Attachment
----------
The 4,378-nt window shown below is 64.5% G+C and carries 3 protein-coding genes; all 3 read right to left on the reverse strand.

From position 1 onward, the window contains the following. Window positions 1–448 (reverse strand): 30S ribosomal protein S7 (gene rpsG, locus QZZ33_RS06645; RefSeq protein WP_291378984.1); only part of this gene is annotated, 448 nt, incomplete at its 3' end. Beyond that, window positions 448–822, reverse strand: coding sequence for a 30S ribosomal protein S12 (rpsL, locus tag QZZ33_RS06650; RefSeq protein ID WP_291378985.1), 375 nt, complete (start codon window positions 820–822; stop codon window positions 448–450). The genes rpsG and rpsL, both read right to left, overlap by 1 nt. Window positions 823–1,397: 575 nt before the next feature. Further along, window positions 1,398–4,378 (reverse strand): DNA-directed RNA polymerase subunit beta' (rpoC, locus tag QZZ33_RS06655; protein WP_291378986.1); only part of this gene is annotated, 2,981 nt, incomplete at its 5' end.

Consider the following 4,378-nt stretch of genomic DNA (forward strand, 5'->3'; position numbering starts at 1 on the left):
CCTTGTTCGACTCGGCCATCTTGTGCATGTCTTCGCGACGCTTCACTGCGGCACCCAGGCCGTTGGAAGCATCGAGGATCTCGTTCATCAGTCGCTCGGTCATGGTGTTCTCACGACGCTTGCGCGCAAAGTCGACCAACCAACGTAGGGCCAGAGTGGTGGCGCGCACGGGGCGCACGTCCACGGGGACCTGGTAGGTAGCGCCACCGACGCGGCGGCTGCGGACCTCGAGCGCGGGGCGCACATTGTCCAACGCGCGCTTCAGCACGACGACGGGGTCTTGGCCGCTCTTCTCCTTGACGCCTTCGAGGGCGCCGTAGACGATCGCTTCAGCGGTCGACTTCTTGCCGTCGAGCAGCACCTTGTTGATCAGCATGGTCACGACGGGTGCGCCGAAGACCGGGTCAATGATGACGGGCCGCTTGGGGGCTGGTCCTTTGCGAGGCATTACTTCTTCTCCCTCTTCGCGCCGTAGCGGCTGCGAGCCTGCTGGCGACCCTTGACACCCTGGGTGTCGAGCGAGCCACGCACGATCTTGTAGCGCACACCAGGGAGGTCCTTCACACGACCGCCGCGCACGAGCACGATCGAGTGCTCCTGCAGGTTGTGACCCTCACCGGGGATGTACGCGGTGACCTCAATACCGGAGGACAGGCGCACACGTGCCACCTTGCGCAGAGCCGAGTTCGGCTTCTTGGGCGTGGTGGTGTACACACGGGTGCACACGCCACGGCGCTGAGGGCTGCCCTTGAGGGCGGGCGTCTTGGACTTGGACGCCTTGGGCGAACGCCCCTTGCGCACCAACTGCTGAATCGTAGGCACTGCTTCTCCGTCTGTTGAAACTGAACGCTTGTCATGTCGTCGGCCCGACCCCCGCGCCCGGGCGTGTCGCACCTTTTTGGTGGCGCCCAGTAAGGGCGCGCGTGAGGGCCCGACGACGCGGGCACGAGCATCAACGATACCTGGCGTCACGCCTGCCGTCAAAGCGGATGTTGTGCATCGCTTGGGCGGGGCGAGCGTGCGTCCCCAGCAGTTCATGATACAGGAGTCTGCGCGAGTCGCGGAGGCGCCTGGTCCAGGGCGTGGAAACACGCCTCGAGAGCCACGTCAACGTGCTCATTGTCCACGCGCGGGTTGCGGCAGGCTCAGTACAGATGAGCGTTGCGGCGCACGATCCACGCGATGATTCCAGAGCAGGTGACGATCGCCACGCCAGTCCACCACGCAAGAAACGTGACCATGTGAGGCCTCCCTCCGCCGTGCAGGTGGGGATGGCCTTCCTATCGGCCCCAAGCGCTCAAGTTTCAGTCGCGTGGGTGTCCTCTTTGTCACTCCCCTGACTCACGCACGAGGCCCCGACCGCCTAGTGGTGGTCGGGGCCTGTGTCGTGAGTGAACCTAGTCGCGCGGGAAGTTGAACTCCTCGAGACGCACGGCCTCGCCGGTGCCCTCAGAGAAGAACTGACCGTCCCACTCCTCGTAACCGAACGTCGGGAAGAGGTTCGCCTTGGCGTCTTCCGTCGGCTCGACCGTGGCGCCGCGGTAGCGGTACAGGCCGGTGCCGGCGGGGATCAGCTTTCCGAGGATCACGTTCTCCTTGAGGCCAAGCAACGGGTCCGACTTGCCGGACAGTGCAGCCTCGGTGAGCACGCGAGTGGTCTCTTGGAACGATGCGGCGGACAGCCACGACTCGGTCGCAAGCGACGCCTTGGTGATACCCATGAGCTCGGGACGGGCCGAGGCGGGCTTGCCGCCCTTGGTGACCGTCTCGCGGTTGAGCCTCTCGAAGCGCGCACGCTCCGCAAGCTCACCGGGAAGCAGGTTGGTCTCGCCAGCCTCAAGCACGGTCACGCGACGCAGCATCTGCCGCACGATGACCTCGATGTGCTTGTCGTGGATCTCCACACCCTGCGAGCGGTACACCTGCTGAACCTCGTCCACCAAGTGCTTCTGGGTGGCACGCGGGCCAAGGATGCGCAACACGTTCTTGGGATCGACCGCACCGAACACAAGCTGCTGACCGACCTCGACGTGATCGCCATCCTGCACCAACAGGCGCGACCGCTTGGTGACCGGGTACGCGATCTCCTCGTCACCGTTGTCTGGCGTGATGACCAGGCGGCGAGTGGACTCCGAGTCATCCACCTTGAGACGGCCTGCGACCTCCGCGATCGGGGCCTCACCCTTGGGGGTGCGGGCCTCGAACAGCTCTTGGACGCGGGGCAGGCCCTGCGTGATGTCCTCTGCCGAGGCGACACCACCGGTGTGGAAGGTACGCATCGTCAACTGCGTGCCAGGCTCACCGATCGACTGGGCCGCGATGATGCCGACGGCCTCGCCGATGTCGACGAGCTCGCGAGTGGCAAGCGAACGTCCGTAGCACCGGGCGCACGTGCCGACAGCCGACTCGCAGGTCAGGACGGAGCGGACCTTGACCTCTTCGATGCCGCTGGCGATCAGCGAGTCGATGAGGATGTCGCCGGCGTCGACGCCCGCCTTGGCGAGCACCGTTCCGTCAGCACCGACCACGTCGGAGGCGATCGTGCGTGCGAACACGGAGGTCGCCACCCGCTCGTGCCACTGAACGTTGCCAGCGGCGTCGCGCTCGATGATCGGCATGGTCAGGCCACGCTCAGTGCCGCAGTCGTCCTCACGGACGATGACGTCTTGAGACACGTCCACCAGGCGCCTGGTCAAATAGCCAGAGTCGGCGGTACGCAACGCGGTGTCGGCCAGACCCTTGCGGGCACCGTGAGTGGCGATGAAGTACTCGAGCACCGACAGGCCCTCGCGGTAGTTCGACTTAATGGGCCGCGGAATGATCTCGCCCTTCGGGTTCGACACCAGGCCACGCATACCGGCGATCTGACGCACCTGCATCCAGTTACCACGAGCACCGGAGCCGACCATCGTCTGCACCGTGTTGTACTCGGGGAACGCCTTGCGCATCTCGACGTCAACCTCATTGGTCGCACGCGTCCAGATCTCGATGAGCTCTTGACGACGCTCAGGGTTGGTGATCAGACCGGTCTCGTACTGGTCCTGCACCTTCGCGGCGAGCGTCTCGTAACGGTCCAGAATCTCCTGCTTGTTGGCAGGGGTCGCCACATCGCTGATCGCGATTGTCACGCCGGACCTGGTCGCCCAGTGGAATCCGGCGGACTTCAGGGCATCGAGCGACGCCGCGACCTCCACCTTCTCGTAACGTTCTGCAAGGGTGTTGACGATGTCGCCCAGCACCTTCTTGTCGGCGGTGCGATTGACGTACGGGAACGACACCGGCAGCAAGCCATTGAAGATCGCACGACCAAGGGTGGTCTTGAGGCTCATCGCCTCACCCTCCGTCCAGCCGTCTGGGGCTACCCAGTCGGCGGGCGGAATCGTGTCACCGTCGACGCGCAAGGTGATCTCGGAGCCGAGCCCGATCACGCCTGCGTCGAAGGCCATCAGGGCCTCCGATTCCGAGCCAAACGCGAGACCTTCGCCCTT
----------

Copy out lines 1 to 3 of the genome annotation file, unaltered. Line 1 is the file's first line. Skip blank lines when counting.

The 4,378-nt window shown below is 64.5% G+C and carries 3 protein-coding genes; all 3 read right to left on the reverse strand.

From position 1 onward, the window contains the following. Window positions 1–448 (reverse strand): 30S ribosomal protein S7 (gene rpsG, locus QZZ33_RS06645; RefSeq protein WP_291378984.1); only part of this gene is annotated, 448 nt, incomplete at its 3' end. Beyond that, window positions 448–822, reverse strand: coding sequence for a 30S ribosomal protein S12 (rpsL, locus tag QZZ33_RS06650; RefSeq protein ID WP_291378985.1), 375 nt, complete (start codon window positions 820–822; stop codon window positions 448–450). The genes rpsG and rpsL, both read right to left, overlap by 1 nt. Window positions 823–1,397: 575 nt before the next feature. Further along, window positions 1,398–4,378 (reverse strand): DNA-directed RNA polymerase subunit beta' (rpoC, locus tag QZZ33_RS06655; protein WP_291378986.1); only part of this gene is annotated, 2,981 nt, incomplete at its 5' end.

Consider the following 4,378-nt stretch of genomic DNA (forward strand, 5'->3'; position numbering starts at 1 on the left):